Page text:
makedev, major, minor - manage a device number


   #include <sys/sysmacros.h>

   dev_t makedev(unsigned int maj, unsigned int min);

   unsigned int major(dev_t dev);
   unsigned int minor(dev_t dev);


   A device ID consists of two parts: a major ID, identifying the class of
   the device, and a minor ID, identifying a specific instance of a device
   in that class.  A device ID is represented using the type dev_t.

   Given major and minor device IDs, makedev() combines these to produce a
   device ID, returned as the function result.   This  device  ID  can  be
   given to mknod(2), for example.

   The  major()  and  minor() functions perform the converse task: given a
   device ID, they return, respectively, the major and  minor  components.
   These macros can be useful to, for example, decompose the device IDs in
   the structure returned by stat(2).


   For  an  explanation  of  the  terms  used   in   this   section,   see

   │InterfaceAttributeValue   │
   │makedev(), major(), minor() │ Thread safety │ MT-Safe │


   The  makedev(),  major(),  and  minor()  functions are not specified in
   POSIX.1, but are present on many other systems.


   These interfaces are defined as macros.  Since glibc 2.3.3,  they  have
   been  aliases  for  three  GNU-specific  functions:  gnu_dev_makedev(),
   gnu_dev_major(), and gnu_dev_minor().  The latter names  are  exported,
   but the traditional names are more portable.

   The BSDs expose the definitions for these macros via <sys/types.h>, and
   glibc also exposes definitions for these macros from that  header  file
   if suitable feature test macros are defined.


   mknod(2), stat(2)


   This  page  is  part of release 4.09 of the Linux man-pages project.  A
   description of the project, information about reporting bugs,  and  the
   latest     version     of     this    page,    can    be    found    at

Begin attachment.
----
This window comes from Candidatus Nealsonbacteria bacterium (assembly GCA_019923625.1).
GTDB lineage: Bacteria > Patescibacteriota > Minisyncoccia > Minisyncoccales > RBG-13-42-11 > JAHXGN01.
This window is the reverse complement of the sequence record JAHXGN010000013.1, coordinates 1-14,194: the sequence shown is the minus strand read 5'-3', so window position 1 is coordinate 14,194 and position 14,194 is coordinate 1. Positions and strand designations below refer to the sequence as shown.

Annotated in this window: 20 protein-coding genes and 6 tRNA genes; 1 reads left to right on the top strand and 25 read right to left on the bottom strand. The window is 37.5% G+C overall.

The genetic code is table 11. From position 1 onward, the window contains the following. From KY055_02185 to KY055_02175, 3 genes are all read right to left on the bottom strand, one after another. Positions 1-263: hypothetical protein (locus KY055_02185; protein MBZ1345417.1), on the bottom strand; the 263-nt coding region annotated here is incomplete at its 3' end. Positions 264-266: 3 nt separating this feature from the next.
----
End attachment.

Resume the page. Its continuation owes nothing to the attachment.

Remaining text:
Personal Opportunity - Free software gives you access to billions of dollars of software at no cost. Use this software for your business, personal use or to develop a profitable skill. Access to source code provides access to a level of capabilities/information that companies protect though copyrights. Open source is a core component of the Internet and it is available to you. Leverage the billions of dollars in resources and capabilities to build a career, establish a business or change the world. The potential is endless for those who understand the opportunity.

Business Opportunity - Goldman Sachs, IBM and countless large corporations are leveraging open source to reduce costs, develop products and increase their bottom lines. Learn what these companies know about open source and how open source can give you the advantage.

Free Software

Free Software provides computer programs and capabilities at no cost but more importantly, it provides the freedom to run, edit, contribute to, and share the software. The importance of free software is a matter of access, not price. Software at no cost is a benefit but ownership rights to the software and source code is far more significant.

Free Office Software - The Libre Office suite provides top desktop productivity tools for free. This includes, a word processor, spreadsheet, presentation engine, drawing and flowcharting, database and math applications. Libre Office is available for Linux or Windows.

Free Books

The Free Books Library is a collection of thousands of the most popular public domain books in an online readable format. The collection includes great classical literature and more recent works where the U.S. copyright has expired. These books are yours to read and use without restrictions.

Source Code - Want to change a program or know how it works? Open Source provides the source code for its programs so that anyone can use, modify or learn how to write those programs themselves. Visit the GNU source code repositories to download the source.


Study at Harvard, Stanford or MIT - Open edX provides free online courses from Harvard, MIT, Columbia, UC Berkeley and other top Universities. Hundreds of courses for almost all major subjects and course levels. Open edx also offers some paid courses and selected certifications.

Linux Manual Pages - A man or manual page is a form of software documentation found on Linux/Unix operating systems. Topics covered include computer programs (including library and system calls), formal standards and conventions, and even abstract concepts.